I just finished reading The Known World, by Edward P. Jones. Winner of the Pulitzer Prize for fiction (among other awards), this is an unusual and extraordinary novel. It's about slavery in the American South, but with a twist: some of the slave owners are black.
I never knew there were black slave owners. They were African-Americans who were able to secure their own freedom, and then bought slaves. Think about it.
Although I had never realized it, I was accustomed to thinking of slavery in simplistic terms of racism. The white slave owners were oppressors, the slaves were victims, and they wanted to be free. Here, good and evil line up neatly with race.
But is life ever so simple?
By exploring slavery across and within colour lines, Jones lets us think about it in terms other than racism: he brings us the power dynamic behind the arrangement. And as I thought about it, it made all the sense in the world. Of course there were free blacks who risked their lives to help others reach freedom. And of course there were slaves who got more for themselves at the expense of others. Isn't that how life is? Weren't the enslaved African-Americans people, with all the good and bad and complexity that that implies?
By way of analogy, I can't stand the reverse sexism that labels everything good in the world as feminine and everything bad, masculine. You know, the "if women ran the world, it would be a better place" way of thinking? Sure, as long as the woman wasn't Margaret Thatcher, Hillary Clinton or Ann Coulter. Women are people, and that means we are as capable of evil as men. And men are as capable of compassion as women.
Reading The Known World, I also realized that black overseers, and even black slave owners, were logical cogs in the slavery machinery. Don't many abused people turn around and become abusers themselves?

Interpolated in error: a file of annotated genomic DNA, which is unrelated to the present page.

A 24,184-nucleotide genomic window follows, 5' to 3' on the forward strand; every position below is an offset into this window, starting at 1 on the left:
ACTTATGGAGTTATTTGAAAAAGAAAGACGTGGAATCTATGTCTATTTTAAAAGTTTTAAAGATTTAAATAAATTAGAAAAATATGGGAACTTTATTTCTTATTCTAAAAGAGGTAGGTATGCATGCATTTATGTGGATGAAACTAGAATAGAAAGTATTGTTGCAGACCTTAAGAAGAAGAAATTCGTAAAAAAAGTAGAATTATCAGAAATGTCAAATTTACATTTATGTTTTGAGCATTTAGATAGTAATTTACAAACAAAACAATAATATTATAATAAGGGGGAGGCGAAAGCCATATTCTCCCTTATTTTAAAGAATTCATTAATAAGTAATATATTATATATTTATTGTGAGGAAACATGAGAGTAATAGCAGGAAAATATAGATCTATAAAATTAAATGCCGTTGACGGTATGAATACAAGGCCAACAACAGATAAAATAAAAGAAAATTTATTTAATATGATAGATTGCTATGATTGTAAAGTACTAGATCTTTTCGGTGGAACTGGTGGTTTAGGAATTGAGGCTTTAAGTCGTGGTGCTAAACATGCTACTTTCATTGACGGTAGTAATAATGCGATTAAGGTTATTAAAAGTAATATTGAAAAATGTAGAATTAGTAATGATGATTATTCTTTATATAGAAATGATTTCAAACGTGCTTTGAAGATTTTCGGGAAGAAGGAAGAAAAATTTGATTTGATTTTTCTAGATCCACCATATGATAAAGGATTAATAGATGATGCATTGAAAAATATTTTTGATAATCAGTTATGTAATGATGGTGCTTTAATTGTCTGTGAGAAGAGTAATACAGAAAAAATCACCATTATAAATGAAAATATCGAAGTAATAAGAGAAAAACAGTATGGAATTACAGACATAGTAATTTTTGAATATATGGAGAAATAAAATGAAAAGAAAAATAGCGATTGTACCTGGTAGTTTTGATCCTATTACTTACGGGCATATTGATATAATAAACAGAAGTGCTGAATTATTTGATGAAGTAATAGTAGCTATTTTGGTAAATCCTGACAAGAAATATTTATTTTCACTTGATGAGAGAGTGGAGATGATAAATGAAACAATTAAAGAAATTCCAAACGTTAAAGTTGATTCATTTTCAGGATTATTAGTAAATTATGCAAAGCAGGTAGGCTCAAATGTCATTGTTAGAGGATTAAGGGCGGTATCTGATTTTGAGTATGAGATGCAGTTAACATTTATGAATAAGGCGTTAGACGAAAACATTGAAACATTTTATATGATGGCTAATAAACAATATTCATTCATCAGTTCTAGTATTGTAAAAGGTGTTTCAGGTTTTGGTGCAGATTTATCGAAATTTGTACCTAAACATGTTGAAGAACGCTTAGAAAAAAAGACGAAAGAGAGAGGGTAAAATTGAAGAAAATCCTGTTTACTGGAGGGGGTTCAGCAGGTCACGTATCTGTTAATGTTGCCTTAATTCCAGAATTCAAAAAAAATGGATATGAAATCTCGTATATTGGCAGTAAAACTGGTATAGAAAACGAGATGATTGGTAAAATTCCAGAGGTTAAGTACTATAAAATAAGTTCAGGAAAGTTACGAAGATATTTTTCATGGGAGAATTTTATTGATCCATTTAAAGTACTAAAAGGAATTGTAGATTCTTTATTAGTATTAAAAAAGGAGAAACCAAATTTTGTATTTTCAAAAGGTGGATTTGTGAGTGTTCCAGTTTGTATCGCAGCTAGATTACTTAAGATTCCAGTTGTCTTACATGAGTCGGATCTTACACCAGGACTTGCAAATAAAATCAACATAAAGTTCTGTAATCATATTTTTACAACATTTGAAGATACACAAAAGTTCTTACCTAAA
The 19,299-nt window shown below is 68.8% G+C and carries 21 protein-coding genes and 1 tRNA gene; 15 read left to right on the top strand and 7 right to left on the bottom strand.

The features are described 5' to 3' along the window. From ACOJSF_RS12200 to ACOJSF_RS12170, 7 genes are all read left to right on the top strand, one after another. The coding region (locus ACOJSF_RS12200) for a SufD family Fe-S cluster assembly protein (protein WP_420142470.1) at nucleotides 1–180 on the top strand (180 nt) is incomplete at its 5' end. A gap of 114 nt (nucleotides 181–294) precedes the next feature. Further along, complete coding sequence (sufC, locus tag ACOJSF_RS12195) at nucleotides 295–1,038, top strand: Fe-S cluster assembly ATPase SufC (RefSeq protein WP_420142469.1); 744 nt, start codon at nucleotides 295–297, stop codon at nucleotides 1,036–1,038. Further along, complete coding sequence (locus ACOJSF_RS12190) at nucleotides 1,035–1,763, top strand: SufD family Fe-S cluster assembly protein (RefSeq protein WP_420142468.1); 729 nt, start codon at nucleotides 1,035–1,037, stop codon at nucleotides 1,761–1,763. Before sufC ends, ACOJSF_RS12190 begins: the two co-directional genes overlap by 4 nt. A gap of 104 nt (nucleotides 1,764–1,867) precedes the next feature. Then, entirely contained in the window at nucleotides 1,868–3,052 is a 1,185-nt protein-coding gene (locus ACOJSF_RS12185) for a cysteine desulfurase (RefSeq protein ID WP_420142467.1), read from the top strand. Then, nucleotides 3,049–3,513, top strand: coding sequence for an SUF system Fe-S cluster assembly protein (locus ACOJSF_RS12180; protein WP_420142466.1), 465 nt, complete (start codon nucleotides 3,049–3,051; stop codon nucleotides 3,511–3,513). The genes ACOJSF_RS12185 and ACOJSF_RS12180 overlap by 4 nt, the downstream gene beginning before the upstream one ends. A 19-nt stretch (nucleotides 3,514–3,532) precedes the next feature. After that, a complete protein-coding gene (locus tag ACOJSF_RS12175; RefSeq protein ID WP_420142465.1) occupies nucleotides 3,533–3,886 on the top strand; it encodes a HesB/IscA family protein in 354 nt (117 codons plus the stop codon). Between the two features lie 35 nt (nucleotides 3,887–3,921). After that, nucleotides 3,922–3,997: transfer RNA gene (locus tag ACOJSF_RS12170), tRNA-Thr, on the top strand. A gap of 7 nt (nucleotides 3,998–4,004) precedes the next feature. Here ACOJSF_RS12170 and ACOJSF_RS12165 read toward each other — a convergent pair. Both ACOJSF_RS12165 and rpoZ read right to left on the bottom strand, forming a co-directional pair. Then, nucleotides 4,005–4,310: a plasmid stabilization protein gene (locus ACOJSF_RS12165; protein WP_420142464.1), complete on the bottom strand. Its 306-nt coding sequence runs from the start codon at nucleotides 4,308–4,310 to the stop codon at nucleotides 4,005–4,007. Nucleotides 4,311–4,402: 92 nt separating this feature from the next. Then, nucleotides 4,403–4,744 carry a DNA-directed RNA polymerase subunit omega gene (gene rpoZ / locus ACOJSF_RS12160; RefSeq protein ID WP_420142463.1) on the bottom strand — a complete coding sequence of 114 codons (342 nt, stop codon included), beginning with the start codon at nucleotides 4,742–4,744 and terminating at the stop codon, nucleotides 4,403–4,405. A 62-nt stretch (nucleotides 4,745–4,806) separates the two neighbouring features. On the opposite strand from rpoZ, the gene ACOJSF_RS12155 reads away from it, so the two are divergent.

One central character in The Known World, having obtained his freedom, sees very clearly that it's better to be a master than a slave. So why not become a master himself? His father-figure and mentor becomes the plantation owner from whom his parents won their freedom, whom he seeks to emulate more than his own parents.
The plantation owner, as was common, has white children from his wife, and black children from his mistress. He loves his black children and their mother very deeply. He provides for and protects these black people, while he has these other black people enslaved and tortured. How does he live with that cognitive dissonance?
In The Known World, Jones explores the complex power and race dynamics that kept the whole system going, and the rationalizations and self-deceptions people might use to live in such a world.
It's not the easiest book to get into - a large number of characters from different time periods are introduced all at once, and I found it a little difficult to keep track of them at first. But I gave it a chance, and was soon mesmerized.
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I recently tried to read several novels, all highly recommended by good readers - and I didn't really like any of them. Each was all right, way better than I could write, but not compelling enough for me to spend time with. I was starting to wonder if I still liked novels, which would really be something for this former English major. I think the last novel I greatly enjoyed was Zadie Smith's On Beauty. The Known World reminds me that I've gotten increasingly discriminating, but I still love the form.
Now it's back to history, specifically my ongoing exploration of Canadian history. Part of my birthday present (back in June) from Allan was Pierre Berton's Klondike. Last fall I read both Berton's books about the building of the Canadian railroad: The National Dream and The Last Spike. The next books, chronologically, are the two about the gold rush: Klondike and The Promised Land. I'm going to read them both. Eventually, I'm going to read all three of his books that cover 1812-1815. There's nothing I love reading more than well-written history, and Berton is among the best there is.
And yes, I've seen Pierre Berton rolling a joint with Rick Mercer! At least a dozen people have left mentioned that in comments at various times.
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Note for new readers: all book-related posts on wmtc are titled "what i'm reading", in case you want to search for anything. After the re-design, I hope to have posts sortable by categories, and that will be one of them.